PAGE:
North Carolina Struggles to Insure Its Children Through Federal Health Choice Program
Posted on Jul 01, 2008
The North Carolina state House and Senate are squabbling over Health Choice, a federal health insurance program that provides children with coverage whose parents make $42,400 or less each year. The program, which is aimed at families who make too much to qualify for Medicaid but don’t make enough to afford private insurance, covers over 122,000 children in the state of North Carolina alone.
The present issue is that although the federal government handles most of the costs, the state does share some of the bill. In the last few years as the program has grown, the state’s spending on the program has risen above federal estimates.
The North Carolina House is proposing that 10,000 new children should be added to the Health Choice program this year, putting aside $10.4 million of its budget to pay for the overhaul. Under this Senate proposal, the state will freeze enrollment until April 1, 2009 in order to control future costs. The program has been steadily growing for the last three years, despite the ongoing lack of sufficient government support.
Senator Tony Rand, a Fayetteville Democrat, would like the federal government to agree to send more financial support for the program. Although he agrees that freezing enrollment is not optimal, he stated that it was better than the alternative, which would be to disenroll children who are already in the program.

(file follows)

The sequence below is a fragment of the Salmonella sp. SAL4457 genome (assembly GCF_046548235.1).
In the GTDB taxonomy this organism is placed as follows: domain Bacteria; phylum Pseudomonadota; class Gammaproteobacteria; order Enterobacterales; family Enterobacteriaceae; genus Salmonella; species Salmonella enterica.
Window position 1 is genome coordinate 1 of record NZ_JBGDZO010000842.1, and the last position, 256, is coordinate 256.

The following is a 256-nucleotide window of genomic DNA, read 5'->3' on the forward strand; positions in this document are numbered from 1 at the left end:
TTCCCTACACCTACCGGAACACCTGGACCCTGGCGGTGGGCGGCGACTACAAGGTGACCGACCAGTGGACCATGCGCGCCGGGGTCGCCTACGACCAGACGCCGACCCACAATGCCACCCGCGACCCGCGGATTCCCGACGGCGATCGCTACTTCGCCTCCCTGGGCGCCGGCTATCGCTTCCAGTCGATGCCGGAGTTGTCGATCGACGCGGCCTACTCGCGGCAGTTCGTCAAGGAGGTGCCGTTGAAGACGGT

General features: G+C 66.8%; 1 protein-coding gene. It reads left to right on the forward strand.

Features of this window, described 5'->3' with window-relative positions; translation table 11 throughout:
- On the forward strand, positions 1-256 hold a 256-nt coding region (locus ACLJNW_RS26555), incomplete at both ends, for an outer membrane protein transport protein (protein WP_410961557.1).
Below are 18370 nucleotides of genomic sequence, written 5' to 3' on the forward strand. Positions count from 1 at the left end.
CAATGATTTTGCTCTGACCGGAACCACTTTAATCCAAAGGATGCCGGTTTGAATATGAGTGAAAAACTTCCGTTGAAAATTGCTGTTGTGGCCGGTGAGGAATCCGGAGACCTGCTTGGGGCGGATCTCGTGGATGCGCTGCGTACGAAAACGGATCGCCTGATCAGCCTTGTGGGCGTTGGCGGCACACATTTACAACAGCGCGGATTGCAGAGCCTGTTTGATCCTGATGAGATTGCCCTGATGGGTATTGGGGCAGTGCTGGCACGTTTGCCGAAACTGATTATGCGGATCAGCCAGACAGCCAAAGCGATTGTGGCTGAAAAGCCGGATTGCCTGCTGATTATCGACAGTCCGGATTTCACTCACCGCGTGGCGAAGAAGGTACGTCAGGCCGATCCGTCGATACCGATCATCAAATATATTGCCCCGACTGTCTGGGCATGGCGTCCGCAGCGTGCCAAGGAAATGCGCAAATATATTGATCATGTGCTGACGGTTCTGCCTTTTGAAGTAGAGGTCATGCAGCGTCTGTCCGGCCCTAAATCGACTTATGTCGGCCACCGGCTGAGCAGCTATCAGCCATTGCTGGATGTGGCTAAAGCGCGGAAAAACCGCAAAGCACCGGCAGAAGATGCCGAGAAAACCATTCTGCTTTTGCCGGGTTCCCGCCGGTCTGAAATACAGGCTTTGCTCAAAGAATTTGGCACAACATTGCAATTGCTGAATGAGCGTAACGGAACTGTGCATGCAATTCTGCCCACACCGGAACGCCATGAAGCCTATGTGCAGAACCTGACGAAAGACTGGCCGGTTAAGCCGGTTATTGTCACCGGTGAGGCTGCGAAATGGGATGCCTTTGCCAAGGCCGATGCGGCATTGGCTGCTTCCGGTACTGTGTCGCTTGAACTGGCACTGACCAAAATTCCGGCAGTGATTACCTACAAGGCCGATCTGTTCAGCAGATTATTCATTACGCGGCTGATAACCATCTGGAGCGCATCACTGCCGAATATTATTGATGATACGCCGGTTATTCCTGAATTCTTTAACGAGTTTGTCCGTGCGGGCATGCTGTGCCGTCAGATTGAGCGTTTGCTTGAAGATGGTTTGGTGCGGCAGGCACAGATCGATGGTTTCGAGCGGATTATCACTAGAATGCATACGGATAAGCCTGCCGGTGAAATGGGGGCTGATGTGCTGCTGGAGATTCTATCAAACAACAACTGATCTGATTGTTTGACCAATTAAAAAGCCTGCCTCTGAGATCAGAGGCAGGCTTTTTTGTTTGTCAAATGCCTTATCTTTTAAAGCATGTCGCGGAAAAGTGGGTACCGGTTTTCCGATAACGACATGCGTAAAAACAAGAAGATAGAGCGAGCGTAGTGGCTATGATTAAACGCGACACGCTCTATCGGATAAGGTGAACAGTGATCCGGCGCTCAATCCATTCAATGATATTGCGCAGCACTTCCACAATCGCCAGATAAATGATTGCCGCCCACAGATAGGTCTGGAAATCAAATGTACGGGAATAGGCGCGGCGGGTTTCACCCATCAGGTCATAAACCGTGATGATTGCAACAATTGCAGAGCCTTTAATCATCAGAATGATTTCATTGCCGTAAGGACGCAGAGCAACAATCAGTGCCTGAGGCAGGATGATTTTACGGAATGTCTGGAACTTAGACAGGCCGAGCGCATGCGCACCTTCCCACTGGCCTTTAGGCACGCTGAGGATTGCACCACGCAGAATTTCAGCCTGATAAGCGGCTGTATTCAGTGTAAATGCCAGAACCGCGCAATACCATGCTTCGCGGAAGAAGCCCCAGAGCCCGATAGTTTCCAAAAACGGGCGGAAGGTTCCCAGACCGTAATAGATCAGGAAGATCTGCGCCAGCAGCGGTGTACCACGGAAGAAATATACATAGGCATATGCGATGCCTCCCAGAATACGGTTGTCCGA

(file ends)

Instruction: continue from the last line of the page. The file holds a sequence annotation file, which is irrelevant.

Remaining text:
Governor Mike Easley, along with North Carolina budget advisor Dan Gerlach, recommended adding the $10.4 million to the program, stating that Congress has come up with the money in the past for both North Carolina and other states that dealt with shortfalls. They hope that the practice of picking up the rest of the bill will continue in the future. State Representative Mickey Michaux, a Democrat from Durham and House budget writer, agreed that Congress would not stiff the state, especially considering that expanding insurance coverage for children is particularly important to the government in these tough economic times.